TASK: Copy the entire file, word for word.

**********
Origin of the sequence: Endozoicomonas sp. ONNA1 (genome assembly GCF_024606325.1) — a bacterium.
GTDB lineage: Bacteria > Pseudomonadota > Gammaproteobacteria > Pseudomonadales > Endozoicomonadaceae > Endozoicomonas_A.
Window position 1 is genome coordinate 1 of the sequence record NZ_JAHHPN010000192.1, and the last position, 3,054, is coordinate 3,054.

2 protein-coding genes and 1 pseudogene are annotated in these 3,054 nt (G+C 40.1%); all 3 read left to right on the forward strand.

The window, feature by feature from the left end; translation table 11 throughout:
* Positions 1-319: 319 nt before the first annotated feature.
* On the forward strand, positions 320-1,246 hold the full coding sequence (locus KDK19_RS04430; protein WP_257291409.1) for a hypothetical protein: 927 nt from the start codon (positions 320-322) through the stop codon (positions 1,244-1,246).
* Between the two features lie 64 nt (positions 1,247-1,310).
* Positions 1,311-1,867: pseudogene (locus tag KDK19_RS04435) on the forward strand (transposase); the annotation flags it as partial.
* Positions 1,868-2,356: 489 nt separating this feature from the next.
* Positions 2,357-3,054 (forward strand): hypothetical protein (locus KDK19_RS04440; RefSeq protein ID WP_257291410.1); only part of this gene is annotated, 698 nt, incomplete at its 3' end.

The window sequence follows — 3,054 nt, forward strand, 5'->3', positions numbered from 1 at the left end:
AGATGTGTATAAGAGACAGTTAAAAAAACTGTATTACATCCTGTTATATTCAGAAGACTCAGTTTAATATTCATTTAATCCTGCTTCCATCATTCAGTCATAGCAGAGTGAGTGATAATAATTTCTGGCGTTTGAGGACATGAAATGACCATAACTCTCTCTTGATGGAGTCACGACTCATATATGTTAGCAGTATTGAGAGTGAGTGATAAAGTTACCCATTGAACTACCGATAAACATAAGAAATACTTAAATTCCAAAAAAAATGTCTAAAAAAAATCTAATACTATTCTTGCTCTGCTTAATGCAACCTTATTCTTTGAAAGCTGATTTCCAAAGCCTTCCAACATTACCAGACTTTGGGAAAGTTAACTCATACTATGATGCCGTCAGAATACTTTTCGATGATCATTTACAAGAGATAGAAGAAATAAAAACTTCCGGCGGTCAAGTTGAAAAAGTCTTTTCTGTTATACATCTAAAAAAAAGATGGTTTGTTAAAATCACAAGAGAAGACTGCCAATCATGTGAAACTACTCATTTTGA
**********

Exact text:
Origin of the sequence: Endozoicomonas sp. ONNA1 (genome assembly GCF_024606325.1) — a bacterium.
GTDB lineage: Bacteria > Pseudomonadota > Gammaproteobacteria > Pseudomonadales > Endozoicomonadaceae > Endozoicomonas_A.
Window position 1 is genome coordinate 1 of the sequence record NZ_JAHHPN010000192.1, and the last position, 3,054, is coordinate 3,054.

2 protein-coding genes and 1 pseudogene are annotated in these 3,054 nt (G+C 40.1%); all 3 read left to right on the forward strand.

The window, feature by feature from the left end; translation table 11 throughout:
* Positions 1-319: 319 nt before the first annotated feature.
* On the forward strand, positions 320-1,246 hold the full coding sequence (locus KDK19_RS04430; protein WP_257291409.1) for a hypothetical protein: 927 nt from the start codon (positions 320-322) through the stop codon (positions 1,244-1,246).
* Between the two features lie 64 nt (positions 1,247-1,310).
* Positions 1,311-1,867: pseudogene (locus tag KDK19_RS04435) on the forward strand (transposase); the annotation flags it as partial.
* Positions 1,868-2,356: 489 nt separating this feature from the next.
* Positions 2,357-3,054 (forward strand): hypothetical protein (locus KDK19_RS04440; RefSeq protein ID WP_257291410.1); only part of this gene is annotated, 698 nt, incomplete at its 3' end.

The window sequence follows — 3,054 nt, forward strand, 5'->3', positions numbered from 1 at the left end:
AGATGTGTATAAGAGACAGTTAAAAAAACTGTATTACATCCTGTTATATTCAGAAGACTCAGTTTAATATTCATTTAATCCTGCTTCCATCATTCAGTCATAGCAGAGTGAGTGATAATAATTTCTGGCGTTTGAGGACATGAAATGACCATAACTCTCTCTTGATGGAGTCACGACTCATATATGTTAGCAGTATTGAGAGTGAGTGATAAAGTTACCCATTGAACTACCGATAAACATAAGAAATACTTAAATTCCAAAAAAAATGTCTAAAAAAAATCTAATACTATTCTTGCTCTGCTTAATGCAACCTTATTCTTTGAAAGCTGATTTCCAAAGCCTTCCAACATTACCAGACTTTGGGAAAGTTAACTCATACTATGATGCCGTCAGAATACTTTTCGATGATCATTTACAAGAGATAGAAGAAATAAAAACTTCCGGCGGTCAAGTTGAAAAAGTCTTTTCTGTTATACATCTAAAAAAAAGATGGTTTGTTAAAATCACAAGAGAAGACTGCCAATCATGTGAAACTACTCATTTTGA